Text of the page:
Thimbleberry Plants – Unique to all but West Coast
Thimbleberry plants are shrubs that are unique to all but those on the west coast of the United States. It has edible and medicinal qualities and is attractive to a number of beneficial insects. Thimbleberry (Rubus parviflorus) is also known as salmonberry, and snow bramble and is native to North America (mostly West coast). It is a dense shrub with multiple, thornless stems or canes reaching heights of 7’. It likes moist soils but will tolerate drier sites and is hardy in USDA zones 3-9.
The leaves are palmate up to 8 inches across with 5 lobes and have a soft and fuzzy texture.
Flowers are ¾” to 2.5” in diameter with five white petals and yellow stamens. It flowers between May and early July.
The fruit will ripen to a bright red in mid to late summer. The berries turn from pink to scarlet when fully ripe. The very fast ripening fruit can go from hard and pink to soft and red in just a few hours. The fruit is an aggregate fruit of numerous drupelets around a center core. When picked it leaves the center core behind like a raspberry does and it looks like a thimble. The fruit is smaller and softer than raspberries, causing it to not store or ship well and is not generally commercially produced.
Thimbleberry fruit is liked by honeybees, bumblebees, birds, and is host for the yellow banded sphinx butterfly.
I planted three thimbleberries at the farm last year in the food forest. They struggled, probably due to lack of water, but I’m pretty sure at least one of them survived into the winter. I’ll update this post in the spring and let you know if it survived through the winter.
Thimbleberry can spread via underground rhizome, seeds, tip layering, division, or stem cuttings. Thimbleberry plants can be propagated most successfully by planting dormant rhizome segments.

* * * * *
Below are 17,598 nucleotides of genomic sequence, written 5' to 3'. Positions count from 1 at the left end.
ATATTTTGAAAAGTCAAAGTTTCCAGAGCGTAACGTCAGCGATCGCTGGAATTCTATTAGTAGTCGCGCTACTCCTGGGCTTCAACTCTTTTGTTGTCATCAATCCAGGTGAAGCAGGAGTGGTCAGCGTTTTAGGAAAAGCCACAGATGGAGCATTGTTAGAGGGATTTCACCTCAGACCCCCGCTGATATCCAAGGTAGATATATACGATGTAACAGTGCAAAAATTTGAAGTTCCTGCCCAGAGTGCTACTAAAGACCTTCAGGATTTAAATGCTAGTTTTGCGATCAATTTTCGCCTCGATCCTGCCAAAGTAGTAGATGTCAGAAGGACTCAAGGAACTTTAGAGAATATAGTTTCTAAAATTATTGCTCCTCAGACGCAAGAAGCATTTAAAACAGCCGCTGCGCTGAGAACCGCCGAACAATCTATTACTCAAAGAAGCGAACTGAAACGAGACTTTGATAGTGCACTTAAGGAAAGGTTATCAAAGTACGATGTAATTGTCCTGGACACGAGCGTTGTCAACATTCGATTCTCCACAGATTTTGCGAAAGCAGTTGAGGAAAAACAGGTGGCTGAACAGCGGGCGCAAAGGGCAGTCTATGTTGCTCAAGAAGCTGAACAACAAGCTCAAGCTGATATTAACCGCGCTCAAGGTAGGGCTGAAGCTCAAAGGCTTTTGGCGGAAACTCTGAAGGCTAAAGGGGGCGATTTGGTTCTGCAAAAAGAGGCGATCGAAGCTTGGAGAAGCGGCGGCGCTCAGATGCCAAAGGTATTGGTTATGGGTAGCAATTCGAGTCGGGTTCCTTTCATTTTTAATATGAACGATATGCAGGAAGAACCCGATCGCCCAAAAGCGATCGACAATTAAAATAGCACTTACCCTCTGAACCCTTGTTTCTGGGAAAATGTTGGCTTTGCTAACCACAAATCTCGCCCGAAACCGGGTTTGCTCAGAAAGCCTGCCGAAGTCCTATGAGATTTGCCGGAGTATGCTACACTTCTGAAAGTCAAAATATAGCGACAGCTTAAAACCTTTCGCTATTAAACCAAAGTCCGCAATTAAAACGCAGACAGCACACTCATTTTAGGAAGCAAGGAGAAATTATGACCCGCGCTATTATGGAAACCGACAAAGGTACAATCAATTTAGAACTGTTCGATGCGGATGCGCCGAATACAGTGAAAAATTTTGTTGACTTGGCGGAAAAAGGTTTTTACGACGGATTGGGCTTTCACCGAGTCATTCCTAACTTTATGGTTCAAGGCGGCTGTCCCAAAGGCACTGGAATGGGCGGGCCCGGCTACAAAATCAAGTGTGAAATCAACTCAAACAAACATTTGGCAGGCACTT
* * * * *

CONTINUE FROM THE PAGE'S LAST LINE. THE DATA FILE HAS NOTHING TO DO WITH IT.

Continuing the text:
Seeds requires cold stratification for a month. Tip layering is best done in July. Division is best done in early spring.
Thimbleberry fruit can be eaten raw, dried, or made into jam. Young shoots can be peeled and eaten raw or cooked. They can be cooked like asparagus. Fruits and shoots are rich in vitamin C.
“The leaves are antiemetic, astringent, blood tonic and stomachic. An infusion is used internally in the treatment of stomach complaints, diarrhoea and dysentery, anaemia, the spitting up of blood and to treat vomiting. An infusion has been taken by women when their periods are unusually long. A poultice of the dried powdered leaves has been used to treat wounds and burns. The leaves have been crushed and rubbed over the skin to treat pimples and blackheads. A poultice of the leaf ashes, mixed with oil, has been used to treat swellings. The young shoots are alterative and antiscorbutic. The roots are appetizer, astringent, stomachic and tonic. An infusion has been used by thin people to help them gain weight. An infusion has also been used in the treatment of stomach disorders, diarrhoea and dysentery. A decoction of the roots has been taken in the treatment of pimples and blackheads.” *
2 cups freshly picked thimbleberries
2 cups sugar
Do not wash the thimbleberries—pick them over to remove debris and insects. Mix the sugar and berries, then bring to a boil for 2 minutes. Pour into sterilized jars and seal at once.
*These statements have not been evaluated by the Food and Drug Administration. This product is not intended to diagnose, treat, cure or prevent any disease.
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